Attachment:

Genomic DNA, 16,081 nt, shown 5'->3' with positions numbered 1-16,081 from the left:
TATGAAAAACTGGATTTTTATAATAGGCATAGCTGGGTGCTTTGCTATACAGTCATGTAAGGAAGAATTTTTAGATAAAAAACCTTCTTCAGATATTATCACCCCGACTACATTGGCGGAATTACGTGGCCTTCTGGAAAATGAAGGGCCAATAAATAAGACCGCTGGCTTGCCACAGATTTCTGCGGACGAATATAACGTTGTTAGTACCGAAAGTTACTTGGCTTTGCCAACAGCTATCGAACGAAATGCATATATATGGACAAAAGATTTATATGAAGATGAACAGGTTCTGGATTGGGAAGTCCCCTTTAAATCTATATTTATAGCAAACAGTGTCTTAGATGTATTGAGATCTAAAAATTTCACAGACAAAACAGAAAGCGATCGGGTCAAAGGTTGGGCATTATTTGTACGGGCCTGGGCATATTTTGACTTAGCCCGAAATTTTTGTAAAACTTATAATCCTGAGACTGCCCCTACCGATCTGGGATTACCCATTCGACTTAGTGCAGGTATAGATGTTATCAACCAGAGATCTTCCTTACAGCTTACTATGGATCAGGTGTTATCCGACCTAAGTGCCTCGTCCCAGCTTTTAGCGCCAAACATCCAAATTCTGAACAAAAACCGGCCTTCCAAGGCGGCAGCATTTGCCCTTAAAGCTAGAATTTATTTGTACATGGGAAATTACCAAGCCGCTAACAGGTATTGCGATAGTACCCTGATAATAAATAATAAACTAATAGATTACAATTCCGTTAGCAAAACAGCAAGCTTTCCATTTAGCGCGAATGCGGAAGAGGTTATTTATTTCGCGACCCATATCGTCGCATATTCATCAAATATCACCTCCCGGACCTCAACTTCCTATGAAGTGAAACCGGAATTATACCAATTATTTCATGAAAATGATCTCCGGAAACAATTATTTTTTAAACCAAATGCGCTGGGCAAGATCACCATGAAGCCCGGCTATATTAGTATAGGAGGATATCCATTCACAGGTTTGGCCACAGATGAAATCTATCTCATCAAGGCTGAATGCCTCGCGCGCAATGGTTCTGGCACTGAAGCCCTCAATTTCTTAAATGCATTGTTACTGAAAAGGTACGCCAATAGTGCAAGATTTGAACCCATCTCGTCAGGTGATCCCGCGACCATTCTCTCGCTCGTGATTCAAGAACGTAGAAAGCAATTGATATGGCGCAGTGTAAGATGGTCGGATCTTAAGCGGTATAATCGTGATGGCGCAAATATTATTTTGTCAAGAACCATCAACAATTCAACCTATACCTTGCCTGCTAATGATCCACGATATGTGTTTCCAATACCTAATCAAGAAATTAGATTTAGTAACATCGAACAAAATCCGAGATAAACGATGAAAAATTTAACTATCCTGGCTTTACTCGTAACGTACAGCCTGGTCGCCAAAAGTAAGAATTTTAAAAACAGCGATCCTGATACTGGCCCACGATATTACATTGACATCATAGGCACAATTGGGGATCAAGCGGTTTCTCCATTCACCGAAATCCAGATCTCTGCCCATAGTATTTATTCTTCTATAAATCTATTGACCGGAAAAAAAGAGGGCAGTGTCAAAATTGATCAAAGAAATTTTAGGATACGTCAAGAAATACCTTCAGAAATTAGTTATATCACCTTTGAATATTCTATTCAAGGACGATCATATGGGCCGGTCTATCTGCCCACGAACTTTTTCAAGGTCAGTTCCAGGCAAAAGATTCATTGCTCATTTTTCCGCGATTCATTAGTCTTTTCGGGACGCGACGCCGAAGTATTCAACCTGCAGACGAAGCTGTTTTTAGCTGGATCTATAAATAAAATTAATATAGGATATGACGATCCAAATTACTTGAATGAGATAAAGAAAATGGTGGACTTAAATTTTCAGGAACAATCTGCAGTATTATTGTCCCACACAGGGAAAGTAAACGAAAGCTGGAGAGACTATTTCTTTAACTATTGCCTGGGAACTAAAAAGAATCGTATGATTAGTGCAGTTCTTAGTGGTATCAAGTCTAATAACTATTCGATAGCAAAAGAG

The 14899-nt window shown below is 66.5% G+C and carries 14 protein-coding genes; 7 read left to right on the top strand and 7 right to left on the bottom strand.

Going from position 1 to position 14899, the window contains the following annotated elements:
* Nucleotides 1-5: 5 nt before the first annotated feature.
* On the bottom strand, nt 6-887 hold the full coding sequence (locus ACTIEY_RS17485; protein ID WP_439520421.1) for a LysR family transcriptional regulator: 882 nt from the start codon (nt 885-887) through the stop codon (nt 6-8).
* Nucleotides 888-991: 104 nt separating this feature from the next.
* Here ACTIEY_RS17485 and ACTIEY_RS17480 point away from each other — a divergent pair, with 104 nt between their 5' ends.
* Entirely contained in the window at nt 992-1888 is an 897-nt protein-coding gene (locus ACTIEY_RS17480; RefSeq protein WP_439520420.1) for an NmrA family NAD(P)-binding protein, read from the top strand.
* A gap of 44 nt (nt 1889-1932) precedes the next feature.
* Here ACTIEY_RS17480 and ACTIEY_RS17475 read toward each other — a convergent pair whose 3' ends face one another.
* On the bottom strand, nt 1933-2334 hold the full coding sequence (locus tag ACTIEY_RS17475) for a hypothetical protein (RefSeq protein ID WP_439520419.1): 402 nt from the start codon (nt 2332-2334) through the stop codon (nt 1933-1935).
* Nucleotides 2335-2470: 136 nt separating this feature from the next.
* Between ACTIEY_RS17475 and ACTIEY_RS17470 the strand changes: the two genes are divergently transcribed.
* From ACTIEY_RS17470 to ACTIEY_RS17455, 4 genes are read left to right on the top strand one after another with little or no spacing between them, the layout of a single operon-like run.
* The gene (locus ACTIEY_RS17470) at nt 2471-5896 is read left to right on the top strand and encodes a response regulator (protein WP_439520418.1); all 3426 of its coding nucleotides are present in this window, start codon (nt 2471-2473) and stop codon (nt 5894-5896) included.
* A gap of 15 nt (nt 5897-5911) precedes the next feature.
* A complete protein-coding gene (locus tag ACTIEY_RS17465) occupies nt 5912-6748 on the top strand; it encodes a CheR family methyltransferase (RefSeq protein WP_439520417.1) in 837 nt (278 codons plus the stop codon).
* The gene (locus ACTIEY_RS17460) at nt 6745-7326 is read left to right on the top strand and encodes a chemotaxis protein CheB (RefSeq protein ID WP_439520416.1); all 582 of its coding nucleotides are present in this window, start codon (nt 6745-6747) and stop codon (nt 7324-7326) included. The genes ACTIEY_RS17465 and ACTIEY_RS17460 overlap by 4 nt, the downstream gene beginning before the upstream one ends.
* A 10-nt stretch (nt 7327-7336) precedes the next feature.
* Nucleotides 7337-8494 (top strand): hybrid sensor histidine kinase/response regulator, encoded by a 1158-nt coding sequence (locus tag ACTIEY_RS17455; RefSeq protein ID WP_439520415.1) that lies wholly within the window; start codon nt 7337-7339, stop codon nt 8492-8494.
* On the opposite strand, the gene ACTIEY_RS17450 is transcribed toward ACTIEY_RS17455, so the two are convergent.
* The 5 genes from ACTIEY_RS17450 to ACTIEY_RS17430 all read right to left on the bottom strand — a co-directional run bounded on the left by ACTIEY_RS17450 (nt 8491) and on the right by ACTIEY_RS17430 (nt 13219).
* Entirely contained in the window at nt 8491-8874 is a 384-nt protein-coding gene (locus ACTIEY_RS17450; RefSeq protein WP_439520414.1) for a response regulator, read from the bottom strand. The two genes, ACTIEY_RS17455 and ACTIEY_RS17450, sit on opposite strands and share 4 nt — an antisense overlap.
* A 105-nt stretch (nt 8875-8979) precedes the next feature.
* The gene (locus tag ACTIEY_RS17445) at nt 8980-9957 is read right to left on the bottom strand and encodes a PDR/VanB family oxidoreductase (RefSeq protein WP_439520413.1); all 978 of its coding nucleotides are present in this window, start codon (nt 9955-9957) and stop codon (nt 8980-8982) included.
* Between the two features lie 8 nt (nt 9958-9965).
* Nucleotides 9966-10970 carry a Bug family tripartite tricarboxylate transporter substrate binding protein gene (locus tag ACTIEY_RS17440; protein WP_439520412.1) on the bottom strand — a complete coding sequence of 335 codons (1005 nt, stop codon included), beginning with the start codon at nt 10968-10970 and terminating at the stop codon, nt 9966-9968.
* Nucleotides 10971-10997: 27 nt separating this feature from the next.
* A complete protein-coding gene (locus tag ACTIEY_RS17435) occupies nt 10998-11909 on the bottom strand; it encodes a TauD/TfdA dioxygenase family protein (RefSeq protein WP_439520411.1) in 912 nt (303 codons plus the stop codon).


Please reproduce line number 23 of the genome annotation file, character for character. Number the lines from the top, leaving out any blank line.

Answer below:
* The 5 genes from ACTIEY_RS17450 to ACTIEY_RS17430 all read right to left on the bottom strand — a co-directional run bounded on the left by ACTIEY_RS17450 (nt 8491) and on the right by ACTIEY_RS17430 (nt 13219).